A child who threw up on a plane and a man with nausea who landed in Chicago were taken to hospitals as a precaution after being screened for Ebola at O’Hare International Airport.
Doctors do not believe they were exposed to the virus.
Dr. Emily Landon, Head Epidemiologist at University of Chicago Medical Center, said Wednesday the child is in stable condition.
Both patients flew in from Liberia and were taken as a precautionary measure to Chicago hospitals on Tuesday.
The child vomited on the plane and was screened at O’Hare. The patient did not have a fever or any other symptoms. The child was taken to Lurie Children’s Hospital for a full evaluation. Paramedics transferred the child to the University of Chicago Medical Center for ongoing observation in isolation.
In line with Chicago Public Health Department protocol, which goes above Centers for Disease Control and Prevention recommendations, the child’s family is also under quarantine. None of those family members have symptoms or were at risk for exposure.
The second patient is in isolation at Rush University Medical Center. The traveler, who was diagnosed with typhoid fever in August, reported nausea and diarrhea. The two passengers did not travel together.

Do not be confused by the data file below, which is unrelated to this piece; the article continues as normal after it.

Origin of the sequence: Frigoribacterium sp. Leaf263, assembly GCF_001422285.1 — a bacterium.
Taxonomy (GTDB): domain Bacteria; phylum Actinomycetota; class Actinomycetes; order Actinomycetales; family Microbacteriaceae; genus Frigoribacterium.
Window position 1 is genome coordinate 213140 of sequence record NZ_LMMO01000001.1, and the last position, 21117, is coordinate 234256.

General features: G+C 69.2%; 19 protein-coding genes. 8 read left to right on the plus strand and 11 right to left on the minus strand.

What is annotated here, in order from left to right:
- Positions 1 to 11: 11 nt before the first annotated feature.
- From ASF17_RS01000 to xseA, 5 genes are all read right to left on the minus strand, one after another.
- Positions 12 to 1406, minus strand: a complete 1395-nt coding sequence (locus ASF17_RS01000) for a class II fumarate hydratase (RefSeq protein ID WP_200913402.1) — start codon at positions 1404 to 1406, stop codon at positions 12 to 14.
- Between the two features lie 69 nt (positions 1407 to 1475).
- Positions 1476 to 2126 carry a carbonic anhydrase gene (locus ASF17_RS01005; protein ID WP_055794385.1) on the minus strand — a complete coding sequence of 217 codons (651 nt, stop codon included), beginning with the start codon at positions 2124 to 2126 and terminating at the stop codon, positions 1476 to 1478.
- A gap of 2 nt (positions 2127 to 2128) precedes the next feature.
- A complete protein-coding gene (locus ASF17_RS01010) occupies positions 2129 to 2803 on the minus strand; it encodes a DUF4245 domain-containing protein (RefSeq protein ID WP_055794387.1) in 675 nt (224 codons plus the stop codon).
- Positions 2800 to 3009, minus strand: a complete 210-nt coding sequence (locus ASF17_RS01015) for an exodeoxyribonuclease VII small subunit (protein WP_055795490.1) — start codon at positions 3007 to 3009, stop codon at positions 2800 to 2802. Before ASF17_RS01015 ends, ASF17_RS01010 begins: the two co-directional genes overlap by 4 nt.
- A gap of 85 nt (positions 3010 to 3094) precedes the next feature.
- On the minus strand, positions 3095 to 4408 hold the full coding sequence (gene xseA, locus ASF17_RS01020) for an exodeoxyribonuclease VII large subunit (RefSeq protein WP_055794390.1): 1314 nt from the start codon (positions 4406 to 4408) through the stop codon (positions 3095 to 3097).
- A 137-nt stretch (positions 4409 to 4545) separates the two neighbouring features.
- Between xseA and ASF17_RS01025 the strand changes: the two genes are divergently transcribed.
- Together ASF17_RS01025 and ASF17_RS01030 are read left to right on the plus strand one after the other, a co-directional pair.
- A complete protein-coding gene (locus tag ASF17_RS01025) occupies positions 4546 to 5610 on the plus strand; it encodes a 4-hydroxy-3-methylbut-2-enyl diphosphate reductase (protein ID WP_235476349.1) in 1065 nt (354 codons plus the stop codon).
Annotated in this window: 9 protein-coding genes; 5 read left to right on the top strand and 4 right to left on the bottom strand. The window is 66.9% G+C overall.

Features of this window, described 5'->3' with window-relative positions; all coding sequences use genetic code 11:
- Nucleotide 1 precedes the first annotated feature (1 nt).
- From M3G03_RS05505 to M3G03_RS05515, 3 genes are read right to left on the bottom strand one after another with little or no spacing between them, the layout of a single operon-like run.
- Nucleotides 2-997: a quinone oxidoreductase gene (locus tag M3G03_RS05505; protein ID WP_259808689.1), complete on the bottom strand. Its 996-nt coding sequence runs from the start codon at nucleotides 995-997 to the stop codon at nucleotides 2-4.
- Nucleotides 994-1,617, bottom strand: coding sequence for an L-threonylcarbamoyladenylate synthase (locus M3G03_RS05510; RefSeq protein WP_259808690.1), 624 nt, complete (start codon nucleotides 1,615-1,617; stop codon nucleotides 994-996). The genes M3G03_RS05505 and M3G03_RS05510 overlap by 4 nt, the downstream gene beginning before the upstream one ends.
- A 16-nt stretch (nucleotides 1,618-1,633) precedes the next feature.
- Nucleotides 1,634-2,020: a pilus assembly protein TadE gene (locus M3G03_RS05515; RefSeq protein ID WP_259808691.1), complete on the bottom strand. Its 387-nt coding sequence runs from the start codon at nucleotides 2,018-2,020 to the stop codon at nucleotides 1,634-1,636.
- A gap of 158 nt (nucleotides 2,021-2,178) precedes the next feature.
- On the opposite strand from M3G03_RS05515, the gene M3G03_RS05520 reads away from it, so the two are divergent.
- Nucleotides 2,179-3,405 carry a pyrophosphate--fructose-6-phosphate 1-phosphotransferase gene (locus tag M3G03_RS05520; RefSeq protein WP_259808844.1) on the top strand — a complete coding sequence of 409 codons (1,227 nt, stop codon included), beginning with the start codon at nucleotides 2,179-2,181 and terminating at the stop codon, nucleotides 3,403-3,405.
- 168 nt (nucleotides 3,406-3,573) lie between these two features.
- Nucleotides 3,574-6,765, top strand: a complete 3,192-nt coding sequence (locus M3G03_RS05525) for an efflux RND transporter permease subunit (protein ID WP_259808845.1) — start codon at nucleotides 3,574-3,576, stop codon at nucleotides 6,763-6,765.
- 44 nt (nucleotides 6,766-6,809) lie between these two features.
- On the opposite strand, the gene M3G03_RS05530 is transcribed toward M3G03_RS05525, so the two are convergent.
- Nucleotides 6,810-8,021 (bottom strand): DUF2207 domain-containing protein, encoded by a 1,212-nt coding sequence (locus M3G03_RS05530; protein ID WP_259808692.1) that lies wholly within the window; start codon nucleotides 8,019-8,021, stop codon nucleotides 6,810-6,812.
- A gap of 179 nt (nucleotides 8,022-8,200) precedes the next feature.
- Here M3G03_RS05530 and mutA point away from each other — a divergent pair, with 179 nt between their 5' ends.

When the adult patient was screened at O’Hare, no fever was reported. There was also no risk of exposure. Doctors at Rush are not testing this person for Ebola, but are monitoring the patient for symptoms.
University of Chicago hospital staff has prepared for a possible Ebola patient. The staff has been trained to effectively use decontamination procedures, protective suits and properly isolating patients. Chicago’s Ebola response network consist of Rush, University of Chicago, Lurie Children’s and Northwestern Memorial Hospital.
Check back for updates.
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